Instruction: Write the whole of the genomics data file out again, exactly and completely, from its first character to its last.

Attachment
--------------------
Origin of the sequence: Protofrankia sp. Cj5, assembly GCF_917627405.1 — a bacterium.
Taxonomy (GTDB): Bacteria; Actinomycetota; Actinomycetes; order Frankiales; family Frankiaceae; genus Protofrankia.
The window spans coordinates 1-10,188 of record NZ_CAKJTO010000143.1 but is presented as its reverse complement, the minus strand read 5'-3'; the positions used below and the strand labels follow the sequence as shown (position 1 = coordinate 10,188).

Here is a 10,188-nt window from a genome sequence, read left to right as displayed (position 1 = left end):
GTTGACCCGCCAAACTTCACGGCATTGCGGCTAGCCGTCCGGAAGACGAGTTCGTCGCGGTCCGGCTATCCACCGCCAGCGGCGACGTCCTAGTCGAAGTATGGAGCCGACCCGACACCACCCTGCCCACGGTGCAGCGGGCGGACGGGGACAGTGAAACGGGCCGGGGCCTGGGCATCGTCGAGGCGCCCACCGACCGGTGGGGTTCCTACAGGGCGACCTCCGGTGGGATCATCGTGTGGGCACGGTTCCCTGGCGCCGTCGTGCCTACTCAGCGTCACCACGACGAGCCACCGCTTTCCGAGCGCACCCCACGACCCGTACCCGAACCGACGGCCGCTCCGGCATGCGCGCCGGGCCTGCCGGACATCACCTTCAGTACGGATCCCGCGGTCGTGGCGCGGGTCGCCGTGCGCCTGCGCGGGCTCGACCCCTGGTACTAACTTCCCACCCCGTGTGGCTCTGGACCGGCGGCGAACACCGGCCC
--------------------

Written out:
Origin of the sequence: Protofrankia sp. Cj5, assembly GCF_917627405.1 — a bacterium.
Taxonomy (GTDB): Bacteria; Actinomycetota; Actinomycetes; order Frankiales; family Frankiaceae; genus Protofrankia.
The window spans coordinates 1-10,188 of record NZ_CAKJTO010000143.1 but is presented as its reverse complement, the minus strand read 5'-3'; the positions used below and the strand labels follow the sequence as shown (position 1 = coordinate 10,188).

Here is a 10,188-nt window from a genome sequence, read left to right as displayed (position 1 = left end):
GTTGACCCGCCAAACTTCACGGCATTGCGGCTAGCCGTCCGGAAGACGAGTTCGTCGCGGTCCGGCTATCCACCGCCAGCGGCGACGTCCTAGTCGAAGTATGGAGCCGACCCGACACCACCCTGCCCACGGTGCAGCGGGCGGACGGGGACAGTGAAACGGGCCGGGGCCTGGGCATCGTCGAGGCGCCCACCGACCGGTGGGGTTCCTACAGGGCGACCTCCGGTGGGATCATCGTGTGGGCACGGTTCCCTGGCGCCGTCGTGCCTACTCAGCGTCACCACGACGAGCCACCGCTTTCCGAGCGCACCCCACGACCCGTACCCGAACCGACGGCCGCTCCGGCATGCGCGCCGGGCCTGCCGGACATCACCTTCAGTACGGATCCCGCGGTCGTGGCGCGGGTCGCCGTGCGCCTGCGCGGGCTCGACCCCTGGTACTAACTTCCCACCCCGTGTGGCTCTGGACCGGCGGCGAACACCGGCCC